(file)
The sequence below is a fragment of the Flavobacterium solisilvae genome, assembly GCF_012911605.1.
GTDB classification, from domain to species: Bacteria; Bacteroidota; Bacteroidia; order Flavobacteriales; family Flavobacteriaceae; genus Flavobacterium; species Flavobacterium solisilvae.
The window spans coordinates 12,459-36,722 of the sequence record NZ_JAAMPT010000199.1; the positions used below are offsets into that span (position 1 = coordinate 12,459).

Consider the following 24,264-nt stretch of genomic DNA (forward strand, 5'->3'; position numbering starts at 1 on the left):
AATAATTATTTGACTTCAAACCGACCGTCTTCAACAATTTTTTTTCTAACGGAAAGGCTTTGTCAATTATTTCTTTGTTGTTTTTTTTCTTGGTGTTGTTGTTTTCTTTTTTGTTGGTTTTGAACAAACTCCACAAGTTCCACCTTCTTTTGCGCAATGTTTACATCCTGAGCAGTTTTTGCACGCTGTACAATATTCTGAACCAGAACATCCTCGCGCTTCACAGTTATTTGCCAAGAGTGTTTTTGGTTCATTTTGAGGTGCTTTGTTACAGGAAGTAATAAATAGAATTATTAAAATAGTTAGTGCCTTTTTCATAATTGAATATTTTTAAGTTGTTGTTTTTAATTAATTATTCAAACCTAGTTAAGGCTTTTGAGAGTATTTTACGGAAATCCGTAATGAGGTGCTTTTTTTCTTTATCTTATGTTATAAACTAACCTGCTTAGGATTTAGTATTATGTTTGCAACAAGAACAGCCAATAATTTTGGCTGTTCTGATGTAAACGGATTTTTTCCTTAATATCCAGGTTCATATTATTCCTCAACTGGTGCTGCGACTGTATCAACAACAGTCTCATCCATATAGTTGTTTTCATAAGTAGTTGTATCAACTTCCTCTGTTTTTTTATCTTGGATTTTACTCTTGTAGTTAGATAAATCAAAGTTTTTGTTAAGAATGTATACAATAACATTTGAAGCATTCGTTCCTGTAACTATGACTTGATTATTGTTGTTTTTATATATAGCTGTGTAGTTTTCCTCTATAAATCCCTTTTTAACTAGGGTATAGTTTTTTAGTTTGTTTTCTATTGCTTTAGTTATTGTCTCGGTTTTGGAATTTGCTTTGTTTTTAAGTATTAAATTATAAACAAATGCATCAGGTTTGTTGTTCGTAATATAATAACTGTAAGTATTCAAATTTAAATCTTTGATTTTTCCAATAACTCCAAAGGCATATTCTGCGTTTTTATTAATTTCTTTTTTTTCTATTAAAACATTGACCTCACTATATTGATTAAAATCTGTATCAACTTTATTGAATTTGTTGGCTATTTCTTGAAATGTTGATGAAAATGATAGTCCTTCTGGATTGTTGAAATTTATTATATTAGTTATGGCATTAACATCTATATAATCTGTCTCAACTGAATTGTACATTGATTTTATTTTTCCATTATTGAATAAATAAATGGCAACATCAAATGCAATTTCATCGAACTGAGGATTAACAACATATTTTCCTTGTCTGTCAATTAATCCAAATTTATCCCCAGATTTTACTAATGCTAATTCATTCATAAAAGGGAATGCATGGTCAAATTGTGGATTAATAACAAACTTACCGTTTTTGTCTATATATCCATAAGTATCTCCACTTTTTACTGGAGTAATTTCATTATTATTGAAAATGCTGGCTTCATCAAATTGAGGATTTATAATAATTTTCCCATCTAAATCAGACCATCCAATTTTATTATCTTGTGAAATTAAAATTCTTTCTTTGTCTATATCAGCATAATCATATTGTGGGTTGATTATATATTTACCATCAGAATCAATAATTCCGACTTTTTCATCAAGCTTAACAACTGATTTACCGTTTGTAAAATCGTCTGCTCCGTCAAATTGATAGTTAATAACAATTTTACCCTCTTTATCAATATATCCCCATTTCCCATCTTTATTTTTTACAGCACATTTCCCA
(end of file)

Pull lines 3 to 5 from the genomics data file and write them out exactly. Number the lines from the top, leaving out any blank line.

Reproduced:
The window spans coordinates 12,459-36,722 of the sequence record NZ_JAAMPT010000199.1; the positions used below are offsets into that span (position 1 = coordinate 12,459).

Consider the following 24,264-nt stretch of genomic DNA (forward strand, 5'->3'; position numbering starts at 1 on the left):
AATAATTATTTGACTTCAAACCGACCGTCTTCAACAATTTTTTTTCTAACGGAAAGGCTTTGTCAATTATTTCTTTGTTGTTTTTTTTCTTGGTGTTGTTGTTTTCTTTTTTGTTGGTTTTGAACAAACTCCACAAGTTCCACCTTCTTTTGCGCAATGTTTACATCCTGAGCAGTTTTTGCACGCTGTACAATATTCTGAACCAGAACATCCTCGCGCTTCACAGTTATTTGCCAAGAGTGTTTTTGGTTCATTTTGAGGTGCTTTGTTACAGGAAGTAATAAATAGAATTATTAAAATAGTTAGTGCCTTTTTCATAATTGAATATTTTTAAGTTGTTGTTTTTAATTAATTATTCAAACCTAGTTAAGGCTTTTGAGAGTATTTTACGGAAATCCGTAATGAGGTGCTTTTTTTCTTTATCTTATGTTATAAACTAACCTGCTTAGGATTTAGTATTATGTTTGCAACAAGAACAGCCAATAATTTTGGCTGTTCTGATGTAAACGGATTTTTTCCTTAATATCCAGGTTCATATTATTCCTCAACTGGTGCTGCGACTGTATCAACAACAGTCTCATCCATATAGTTGTTTTCATAAGTAGTTGTATCAACTTCCTCTGTTTTTTTATCTTGGATTTTACTCTTGTAGTTAGATAAATCAAAGTTTTTGTTAAGAATGTATACAATAACATTTGAAGCATTCGTTCCTGTAACTATGACTTGATTATTGTTGTTTTTATATATAGCTGTGTAGTTTTCCTCTATAAATCCCTTTTTAACTAGGGTATAGTTTTTTAGTTTGTTTTCTATTGCTTTAGTTATTGTCTCGGTTTTGGAATTTGCTTTGTTTTTAAGTATTAAATTATAAACAAATGCATCAGGTTTGTTGTTCGTAATATAATAACTGTAAGTATTCAAATTTAAATCTTTGATTTTTCCAATAACTCCAAAGGCATATTCTGCGTTTTTATTAATTTCTTTTTTTTCTATTAAAACATTGACCTCACTATATTGATTAAAATCTGTATCAACTTTATTGAATTTGTTGGCTATTTCTTGAAATGTTGATGAAAATGATAGTCCTTCTGGATTGTTGAAATTTATTATATTAGTTATGGCATTAACATCTATATAATCTGTCTCAACTGAATTGTACATTGATTTTATTTTTCCATTATTGAATAAATAAATGGCAACATCAAATGCAATTTCATCGAACTGAGGATTAACAACATATTTTCCTTGTCTGTCAATTAATCCAAATTTATCCCCAGATTTTACTAATGCTAATTCATTCATAAAAGGGAATGCATGGTCAAATTGTGGATTAATAACAAACTTACCGTTTTTGTCTATATATCCATAAGTATCTCCACTTTTTACTGGAGTAATTTCATTATTATTGAAAATGCTGGCTTCATCAAATTGAGGATTTATAATAATTTTCCCATCTAAATCAGACCATCCAATTTTATTATCTTGTGAAATTAAAATTCTTTCTTTGTCTATATCAGCATAATCATATTGTGGGTTGATTATATATTTACCATCAGAATCAATAATTCCGACTTTTTCATCAAGCTTAACAACTGATTTACCGTTTGTAAAATCGTCTGCTCCGTCAAATTGATAGTTAATAACAATTTTACCCTCTTTATCAATATATCCCCATTTCCCATCTTTATTTTTTACAGCACATTTCCCA